Award Date

May 2023

Degree Type


Degree Name

Doctor of Philosophy (PhD)


Teaching and Learning

First Committee Member

Chyllis Scott

Second Committee Member

Jeffrey Shih

Third Committee Member

Sophie Ladd

Fourth Committee Member

LeAnn Putney

Fifth Committee Member

Tracy Spies

Number of Pages



As teacher attrition continues to pose challenges to schools around the United States, support is needed for keeping beginning teachers (BTs) in the classroom rather than only focusing on recruiting them. Support for BTs is often provided in the form of mentoring programs. Most of these mentoring programs pair experienced teachers with BTs in order to provide personal and professional support. However, not all of these programs are successful, and not all schools even have the resources to offer that type of support to BTs. This three-article dissertation explores why mentoring programs fail (theoretical piece), analyzes what recent research shows about mentor training (systematic review of literature), and presents a study that reimagines the mentoring of BTs through the use of student perspectives (empirical piece). Findings reveal gaps in the research on mentor training as well as the possible benefits of empowering students to help BTs survive their first years of teaching. The dissertation concludes by showing how all three articles fit into the broader context of mentoring research when taken together as a set. Suggestions for further research are provided as well.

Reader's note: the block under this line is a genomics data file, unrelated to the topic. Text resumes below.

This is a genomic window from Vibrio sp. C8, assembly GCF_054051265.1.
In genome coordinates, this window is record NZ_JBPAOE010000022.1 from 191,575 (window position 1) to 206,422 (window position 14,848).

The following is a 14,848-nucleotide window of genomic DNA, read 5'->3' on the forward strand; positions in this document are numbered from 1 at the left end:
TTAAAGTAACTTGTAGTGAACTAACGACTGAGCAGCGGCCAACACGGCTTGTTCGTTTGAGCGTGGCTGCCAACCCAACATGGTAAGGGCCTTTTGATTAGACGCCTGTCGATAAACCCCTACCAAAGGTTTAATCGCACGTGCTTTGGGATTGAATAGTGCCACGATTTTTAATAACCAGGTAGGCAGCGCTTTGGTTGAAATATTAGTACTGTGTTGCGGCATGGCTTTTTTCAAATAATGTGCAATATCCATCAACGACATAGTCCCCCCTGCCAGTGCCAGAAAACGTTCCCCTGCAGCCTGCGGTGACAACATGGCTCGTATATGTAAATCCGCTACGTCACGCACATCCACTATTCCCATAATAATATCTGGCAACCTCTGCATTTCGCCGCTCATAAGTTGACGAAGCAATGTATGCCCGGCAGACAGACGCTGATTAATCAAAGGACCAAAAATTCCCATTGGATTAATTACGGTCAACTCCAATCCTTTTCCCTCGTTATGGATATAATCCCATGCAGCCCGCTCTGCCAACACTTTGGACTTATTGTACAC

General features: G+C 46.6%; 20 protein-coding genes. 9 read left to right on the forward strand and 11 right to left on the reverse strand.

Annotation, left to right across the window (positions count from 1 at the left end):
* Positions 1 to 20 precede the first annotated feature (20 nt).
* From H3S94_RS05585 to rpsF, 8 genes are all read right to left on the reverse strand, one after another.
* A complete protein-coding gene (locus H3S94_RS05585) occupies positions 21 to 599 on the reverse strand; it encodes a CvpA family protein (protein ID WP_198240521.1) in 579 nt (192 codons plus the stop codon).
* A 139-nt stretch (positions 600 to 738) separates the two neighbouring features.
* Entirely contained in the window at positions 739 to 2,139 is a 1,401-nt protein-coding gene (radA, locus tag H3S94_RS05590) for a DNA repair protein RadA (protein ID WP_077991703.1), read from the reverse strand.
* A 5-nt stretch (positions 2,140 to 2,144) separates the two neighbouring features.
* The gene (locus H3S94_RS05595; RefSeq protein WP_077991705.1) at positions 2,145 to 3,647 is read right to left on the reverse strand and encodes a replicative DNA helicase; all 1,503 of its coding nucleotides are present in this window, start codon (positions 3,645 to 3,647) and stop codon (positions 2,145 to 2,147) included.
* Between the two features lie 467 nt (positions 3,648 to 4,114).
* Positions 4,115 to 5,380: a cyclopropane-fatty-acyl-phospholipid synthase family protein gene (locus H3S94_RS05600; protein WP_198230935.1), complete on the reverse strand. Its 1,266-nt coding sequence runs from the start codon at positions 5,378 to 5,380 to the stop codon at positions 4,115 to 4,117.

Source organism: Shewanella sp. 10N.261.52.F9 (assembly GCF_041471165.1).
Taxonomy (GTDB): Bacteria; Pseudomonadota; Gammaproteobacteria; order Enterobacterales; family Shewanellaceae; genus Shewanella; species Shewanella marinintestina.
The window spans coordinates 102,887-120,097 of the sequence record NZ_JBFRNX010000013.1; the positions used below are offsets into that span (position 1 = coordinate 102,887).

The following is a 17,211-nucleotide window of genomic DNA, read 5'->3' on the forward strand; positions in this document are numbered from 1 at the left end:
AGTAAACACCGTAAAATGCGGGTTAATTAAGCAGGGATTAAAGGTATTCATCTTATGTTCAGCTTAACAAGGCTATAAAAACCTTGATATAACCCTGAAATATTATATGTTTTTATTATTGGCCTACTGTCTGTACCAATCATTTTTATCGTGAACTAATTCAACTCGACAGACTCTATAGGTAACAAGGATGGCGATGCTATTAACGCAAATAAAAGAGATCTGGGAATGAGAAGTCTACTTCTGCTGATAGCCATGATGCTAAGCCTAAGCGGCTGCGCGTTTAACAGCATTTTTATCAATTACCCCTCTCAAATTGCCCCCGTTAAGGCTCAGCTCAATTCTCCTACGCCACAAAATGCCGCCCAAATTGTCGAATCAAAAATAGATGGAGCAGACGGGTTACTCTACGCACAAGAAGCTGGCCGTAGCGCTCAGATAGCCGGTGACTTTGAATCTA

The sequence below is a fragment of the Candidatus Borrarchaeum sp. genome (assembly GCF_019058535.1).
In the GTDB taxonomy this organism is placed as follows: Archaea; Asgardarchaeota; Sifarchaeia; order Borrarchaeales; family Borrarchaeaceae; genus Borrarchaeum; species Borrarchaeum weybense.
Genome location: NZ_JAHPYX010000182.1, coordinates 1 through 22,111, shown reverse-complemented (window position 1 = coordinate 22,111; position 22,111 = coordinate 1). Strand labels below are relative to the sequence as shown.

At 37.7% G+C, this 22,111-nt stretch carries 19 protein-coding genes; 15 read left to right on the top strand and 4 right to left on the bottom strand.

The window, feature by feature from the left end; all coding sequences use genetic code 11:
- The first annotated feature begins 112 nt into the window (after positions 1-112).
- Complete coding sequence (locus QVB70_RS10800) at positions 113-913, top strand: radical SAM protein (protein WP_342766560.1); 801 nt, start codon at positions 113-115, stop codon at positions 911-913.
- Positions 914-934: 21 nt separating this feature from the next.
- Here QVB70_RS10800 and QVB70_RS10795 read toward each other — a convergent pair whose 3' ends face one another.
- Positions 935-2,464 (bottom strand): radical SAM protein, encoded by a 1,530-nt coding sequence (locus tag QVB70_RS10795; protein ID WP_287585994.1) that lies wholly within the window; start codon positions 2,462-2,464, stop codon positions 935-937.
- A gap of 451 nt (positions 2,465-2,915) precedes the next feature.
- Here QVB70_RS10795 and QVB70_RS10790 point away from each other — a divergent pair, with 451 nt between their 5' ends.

beginning teachers; mentor training; mentoring research; proximal mentoring; teacher mentoring



Degree Grantor

University of Nevada, Las Vegas




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